Millions of people wait for help in the Philippines. They need water, food, medicine and shelter. Aid is coming in from around the world, but the aid workers face many difficulties.
"We need food!" "Save us!" Or just "Help!" The survivors of the typhoon are desperately calling for attention. They write their pleas on walls and on road surfaces, in such large letters that they can be spotted from the air. Five days after the storm, all the emergency provisions stored locally have been used up. The people urgently need clean drinking water and something to eat. Aid workers from all around the world do their best to get to the most affected areas with food, blankets, tablets for water purification and medicine.
But the journey is agonizingly slow due to the extent of the destruction and the extremely difficult terrain on the different islands. The international aid organizations have not yet reached all areas with their aid consignment. "We face great challenges regarding infrastructure and communication," said Soaade Messoudi, spokesperson of the International Committee of the Red Cross (ICRC) in Manila. In consultation with other sections of the Red Cross Movement - for example the Red Crescent - the ICRC is focusing on the island of Samar where the typhoon hit the coast on Friday (08.11.2013).
Remote regions not yet reached
In some regions the situation is even more desperate. Assessment teams have not yet reached the disaster areas on the western islands of Panay and Bantayan. The teams try to find out how many people are affected and how much humanitarian assistance is needed. Hanni Walter of Johanniter International Assistance says they can thus better coordinate the efforts of the different organizations: "Our teams try to reach regions which haven't yet had any help or which haven't yet been contacted."
But they've lost contact with their team in Panay. There's been silence since Monday. "The mobile phone is only working from time to time," Walter told Deutsche Welle. "I was told that there are areas where mobile phone contact is possible. We hope to re-establish contact in the next few hours."
Danger for the aid workers
But even if the assessment teams are successful, it is still difficult to get the humanitarian aid through to the people who need it. The Red Cross sent eleven trucks to the heavily affected city of Tacloban, according to Messoudi. But now, as well the logistical difficulties the aid workers face, they are no confronted with another problem. With increasing hunger and thirst the population becomes more desperate and ready to use violence.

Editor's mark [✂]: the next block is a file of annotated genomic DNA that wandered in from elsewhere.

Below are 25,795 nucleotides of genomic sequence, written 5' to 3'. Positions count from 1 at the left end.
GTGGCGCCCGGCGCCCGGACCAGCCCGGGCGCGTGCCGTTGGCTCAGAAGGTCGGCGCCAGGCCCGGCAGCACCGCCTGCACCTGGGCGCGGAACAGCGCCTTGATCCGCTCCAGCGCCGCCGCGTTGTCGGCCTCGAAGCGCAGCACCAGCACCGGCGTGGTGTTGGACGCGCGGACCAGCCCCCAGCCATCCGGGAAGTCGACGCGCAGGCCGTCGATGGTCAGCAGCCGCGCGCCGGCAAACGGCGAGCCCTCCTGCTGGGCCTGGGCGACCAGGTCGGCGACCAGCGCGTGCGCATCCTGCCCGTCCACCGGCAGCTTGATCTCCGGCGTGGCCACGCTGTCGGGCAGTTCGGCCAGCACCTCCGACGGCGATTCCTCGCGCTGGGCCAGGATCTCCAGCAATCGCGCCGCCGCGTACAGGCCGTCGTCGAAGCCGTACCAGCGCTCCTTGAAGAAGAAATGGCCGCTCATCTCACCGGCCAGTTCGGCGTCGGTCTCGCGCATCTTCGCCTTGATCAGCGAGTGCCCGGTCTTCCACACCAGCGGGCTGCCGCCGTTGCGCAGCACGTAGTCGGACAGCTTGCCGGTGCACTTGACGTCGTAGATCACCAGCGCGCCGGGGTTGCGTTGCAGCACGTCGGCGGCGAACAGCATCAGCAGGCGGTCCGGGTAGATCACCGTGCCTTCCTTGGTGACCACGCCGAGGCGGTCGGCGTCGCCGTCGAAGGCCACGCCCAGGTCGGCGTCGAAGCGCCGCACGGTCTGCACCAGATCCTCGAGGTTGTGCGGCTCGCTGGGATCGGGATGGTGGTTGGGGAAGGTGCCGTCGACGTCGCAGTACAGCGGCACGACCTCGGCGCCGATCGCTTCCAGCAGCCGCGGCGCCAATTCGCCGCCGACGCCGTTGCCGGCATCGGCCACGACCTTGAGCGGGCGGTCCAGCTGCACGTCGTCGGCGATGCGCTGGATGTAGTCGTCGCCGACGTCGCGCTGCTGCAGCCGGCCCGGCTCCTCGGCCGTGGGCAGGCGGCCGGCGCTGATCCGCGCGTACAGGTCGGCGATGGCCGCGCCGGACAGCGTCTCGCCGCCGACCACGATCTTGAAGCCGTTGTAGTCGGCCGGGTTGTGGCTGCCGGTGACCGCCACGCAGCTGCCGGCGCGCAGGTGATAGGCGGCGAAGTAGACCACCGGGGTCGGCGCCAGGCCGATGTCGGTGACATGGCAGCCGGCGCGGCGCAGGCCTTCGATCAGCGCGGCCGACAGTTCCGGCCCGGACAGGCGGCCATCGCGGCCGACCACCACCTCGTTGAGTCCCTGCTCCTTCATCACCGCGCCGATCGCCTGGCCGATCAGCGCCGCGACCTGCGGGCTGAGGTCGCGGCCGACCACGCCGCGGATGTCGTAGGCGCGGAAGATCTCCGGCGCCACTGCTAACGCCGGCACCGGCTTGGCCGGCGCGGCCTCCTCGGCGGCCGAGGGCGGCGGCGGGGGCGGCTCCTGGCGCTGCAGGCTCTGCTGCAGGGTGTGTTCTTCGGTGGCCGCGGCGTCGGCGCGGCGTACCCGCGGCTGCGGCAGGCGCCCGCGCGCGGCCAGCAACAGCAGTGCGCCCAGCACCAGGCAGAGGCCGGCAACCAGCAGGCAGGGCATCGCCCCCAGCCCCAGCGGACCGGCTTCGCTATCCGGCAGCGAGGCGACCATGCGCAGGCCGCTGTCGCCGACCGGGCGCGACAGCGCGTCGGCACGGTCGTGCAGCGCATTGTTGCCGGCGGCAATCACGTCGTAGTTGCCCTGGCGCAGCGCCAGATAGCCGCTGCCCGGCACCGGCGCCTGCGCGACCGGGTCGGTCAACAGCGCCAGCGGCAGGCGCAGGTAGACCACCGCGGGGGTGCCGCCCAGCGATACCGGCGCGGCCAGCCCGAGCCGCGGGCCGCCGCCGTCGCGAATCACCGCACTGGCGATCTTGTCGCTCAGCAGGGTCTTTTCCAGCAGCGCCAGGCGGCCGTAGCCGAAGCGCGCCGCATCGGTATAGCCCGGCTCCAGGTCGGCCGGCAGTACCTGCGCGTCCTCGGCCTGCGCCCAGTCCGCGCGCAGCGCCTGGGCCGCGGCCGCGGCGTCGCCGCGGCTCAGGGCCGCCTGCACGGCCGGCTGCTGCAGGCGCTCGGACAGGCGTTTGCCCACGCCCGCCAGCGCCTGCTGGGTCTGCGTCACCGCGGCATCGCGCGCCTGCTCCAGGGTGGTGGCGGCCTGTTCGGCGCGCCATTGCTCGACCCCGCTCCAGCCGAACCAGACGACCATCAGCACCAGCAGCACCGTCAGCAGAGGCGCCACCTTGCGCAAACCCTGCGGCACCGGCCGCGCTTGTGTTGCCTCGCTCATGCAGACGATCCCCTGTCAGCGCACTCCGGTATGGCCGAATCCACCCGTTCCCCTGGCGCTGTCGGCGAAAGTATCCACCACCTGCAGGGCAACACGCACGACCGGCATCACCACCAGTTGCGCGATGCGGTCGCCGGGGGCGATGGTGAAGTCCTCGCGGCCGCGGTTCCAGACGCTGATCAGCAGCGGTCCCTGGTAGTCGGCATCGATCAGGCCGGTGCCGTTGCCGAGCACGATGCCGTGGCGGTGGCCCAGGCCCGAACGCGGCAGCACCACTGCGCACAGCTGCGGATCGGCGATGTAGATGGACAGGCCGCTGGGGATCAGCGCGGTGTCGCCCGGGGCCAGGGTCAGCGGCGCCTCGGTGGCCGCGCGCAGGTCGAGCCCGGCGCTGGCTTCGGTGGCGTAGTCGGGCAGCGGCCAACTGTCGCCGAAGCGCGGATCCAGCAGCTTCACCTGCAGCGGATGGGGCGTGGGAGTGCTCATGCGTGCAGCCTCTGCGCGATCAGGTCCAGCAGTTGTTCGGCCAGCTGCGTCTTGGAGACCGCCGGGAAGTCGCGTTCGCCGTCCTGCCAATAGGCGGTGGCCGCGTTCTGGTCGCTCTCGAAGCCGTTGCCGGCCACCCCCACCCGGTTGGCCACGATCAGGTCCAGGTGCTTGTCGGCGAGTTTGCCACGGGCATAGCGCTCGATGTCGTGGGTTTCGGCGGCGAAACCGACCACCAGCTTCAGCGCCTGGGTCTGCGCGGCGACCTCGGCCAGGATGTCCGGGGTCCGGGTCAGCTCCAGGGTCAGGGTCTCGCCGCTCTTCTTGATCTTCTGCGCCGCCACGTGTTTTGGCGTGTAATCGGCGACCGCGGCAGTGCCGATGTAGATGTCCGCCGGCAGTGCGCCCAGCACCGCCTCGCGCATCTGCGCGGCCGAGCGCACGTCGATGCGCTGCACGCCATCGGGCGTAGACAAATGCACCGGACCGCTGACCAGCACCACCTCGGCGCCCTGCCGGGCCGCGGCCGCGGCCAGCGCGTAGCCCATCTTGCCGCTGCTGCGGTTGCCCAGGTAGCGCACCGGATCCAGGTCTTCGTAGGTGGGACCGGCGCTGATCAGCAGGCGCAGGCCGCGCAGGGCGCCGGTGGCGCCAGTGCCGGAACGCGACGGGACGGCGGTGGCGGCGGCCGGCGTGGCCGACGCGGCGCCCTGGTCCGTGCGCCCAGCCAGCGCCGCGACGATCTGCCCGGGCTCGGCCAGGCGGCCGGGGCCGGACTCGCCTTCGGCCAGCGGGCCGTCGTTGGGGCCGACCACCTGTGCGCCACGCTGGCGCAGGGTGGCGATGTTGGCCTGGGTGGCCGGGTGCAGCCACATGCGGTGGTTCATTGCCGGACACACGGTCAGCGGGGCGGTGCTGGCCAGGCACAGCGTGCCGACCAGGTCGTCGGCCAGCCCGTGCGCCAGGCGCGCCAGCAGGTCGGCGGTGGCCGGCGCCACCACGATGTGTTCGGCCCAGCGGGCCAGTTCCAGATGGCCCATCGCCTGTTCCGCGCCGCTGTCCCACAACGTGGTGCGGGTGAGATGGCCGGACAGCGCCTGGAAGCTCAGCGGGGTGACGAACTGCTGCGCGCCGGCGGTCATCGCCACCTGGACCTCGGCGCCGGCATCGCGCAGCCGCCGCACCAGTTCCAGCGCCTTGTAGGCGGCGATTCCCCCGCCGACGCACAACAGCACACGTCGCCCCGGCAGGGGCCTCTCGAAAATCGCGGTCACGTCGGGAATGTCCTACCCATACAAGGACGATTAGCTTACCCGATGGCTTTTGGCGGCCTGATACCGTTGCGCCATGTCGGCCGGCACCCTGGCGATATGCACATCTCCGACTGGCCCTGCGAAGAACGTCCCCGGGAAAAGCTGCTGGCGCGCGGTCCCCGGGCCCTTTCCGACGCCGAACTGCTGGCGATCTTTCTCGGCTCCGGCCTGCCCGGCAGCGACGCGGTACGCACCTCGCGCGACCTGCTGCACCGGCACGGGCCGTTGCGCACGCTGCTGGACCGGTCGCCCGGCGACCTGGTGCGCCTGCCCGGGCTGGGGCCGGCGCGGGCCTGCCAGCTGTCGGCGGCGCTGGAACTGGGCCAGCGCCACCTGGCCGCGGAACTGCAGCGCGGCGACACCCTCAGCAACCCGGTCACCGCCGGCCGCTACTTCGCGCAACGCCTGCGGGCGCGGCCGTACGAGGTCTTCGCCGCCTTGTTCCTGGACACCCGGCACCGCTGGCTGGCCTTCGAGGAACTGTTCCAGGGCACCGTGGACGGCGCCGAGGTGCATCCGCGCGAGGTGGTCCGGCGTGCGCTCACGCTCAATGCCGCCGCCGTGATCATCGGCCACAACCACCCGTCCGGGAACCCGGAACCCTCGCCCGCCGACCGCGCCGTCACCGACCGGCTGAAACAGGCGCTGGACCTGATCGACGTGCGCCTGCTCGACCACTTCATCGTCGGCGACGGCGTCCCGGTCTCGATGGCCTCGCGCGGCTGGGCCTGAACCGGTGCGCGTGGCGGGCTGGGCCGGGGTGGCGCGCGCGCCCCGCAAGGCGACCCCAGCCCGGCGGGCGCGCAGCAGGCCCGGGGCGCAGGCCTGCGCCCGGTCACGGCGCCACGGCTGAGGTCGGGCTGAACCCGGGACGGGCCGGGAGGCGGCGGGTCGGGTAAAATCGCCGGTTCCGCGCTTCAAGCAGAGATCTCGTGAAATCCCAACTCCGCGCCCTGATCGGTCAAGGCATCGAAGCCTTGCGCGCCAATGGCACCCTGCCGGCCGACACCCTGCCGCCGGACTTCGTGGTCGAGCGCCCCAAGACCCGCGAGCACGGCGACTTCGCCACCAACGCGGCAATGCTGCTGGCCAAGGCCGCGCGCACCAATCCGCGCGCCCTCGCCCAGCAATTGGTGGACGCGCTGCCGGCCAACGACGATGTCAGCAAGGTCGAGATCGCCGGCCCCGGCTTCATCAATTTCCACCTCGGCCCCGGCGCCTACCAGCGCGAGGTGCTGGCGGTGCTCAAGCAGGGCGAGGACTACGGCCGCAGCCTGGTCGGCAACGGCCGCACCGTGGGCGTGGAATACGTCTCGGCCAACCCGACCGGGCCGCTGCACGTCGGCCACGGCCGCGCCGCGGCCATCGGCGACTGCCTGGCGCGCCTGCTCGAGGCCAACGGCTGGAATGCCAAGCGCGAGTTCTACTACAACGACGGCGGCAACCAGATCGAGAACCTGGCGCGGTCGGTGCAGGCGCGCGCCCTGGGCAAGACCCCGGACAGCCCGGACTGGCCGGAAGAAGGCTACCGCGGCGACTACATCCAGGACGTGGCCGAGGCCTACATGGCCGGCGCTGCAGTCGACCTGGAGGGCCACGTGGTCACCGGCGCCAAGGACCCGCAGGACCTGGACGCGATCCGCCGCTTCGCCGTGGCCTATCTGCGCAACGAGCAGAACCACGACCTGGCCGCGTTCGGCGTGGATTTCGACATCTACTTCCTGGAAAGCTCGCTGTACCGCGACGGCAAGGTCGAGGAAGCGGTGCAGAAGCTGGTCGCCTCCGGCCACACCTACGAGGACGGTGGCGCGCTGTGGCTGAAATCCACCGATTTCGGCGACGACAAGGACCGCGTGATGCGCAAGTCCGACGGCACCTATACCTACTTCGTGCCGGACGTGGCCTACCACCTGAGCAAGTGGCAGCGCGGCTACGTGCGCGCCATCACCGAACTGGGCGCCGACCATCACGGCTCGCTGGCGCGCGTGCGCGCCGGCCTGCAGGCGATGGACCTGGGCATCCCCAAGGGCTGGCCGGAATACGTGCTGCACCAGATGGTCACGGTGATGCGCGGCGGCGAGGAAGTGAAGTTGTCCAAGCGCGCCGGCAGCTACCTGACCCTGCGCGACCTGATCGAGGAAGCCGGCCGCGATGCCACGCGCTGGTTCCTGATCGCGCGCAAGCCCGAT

Messoudi confirms reports about the looting of supermarkets and shops. But it's worse than that: "We heard that the ICRC's trucks have been attacked," she said. There's no confirmation of that yet. Nevertheless she's increasingly worried about her colleagues in the field: "Yes, we are worried. As well as dealing with communication and infrastructure, we now have to try to guarantee the safety of our employees and that the humanitarian aid reaches the people without creating chaos."
Hanni Walter confirms that the security situation is tense. The Johanniter assessment team on Leyte Island is stuck there. "There's looting and anarchy," she says. "Safety cannot be guaranteed." They have to rely on the government to protect their staff: "When the government advises us against going to certain regions, we certainly stick to the government's advice."
Five days after the typhoon, Messoudi says the situation is still mostly unclear. It is far too early to estimate the number of victims. On other affected islands the situation is probably as serious as it is on Samar and Leyte: "We've heard from the island of Palawan that the north was hit extremely hard."
As the information about the disaster becomes more complete, it becomes clear just how devastating the disaster was. Delivering humanitarian aid increasingly becomes a race against time. Hunger, thirst and epidemics are likely to increase the number of victims well beyond those who were killed by the typhoon itself.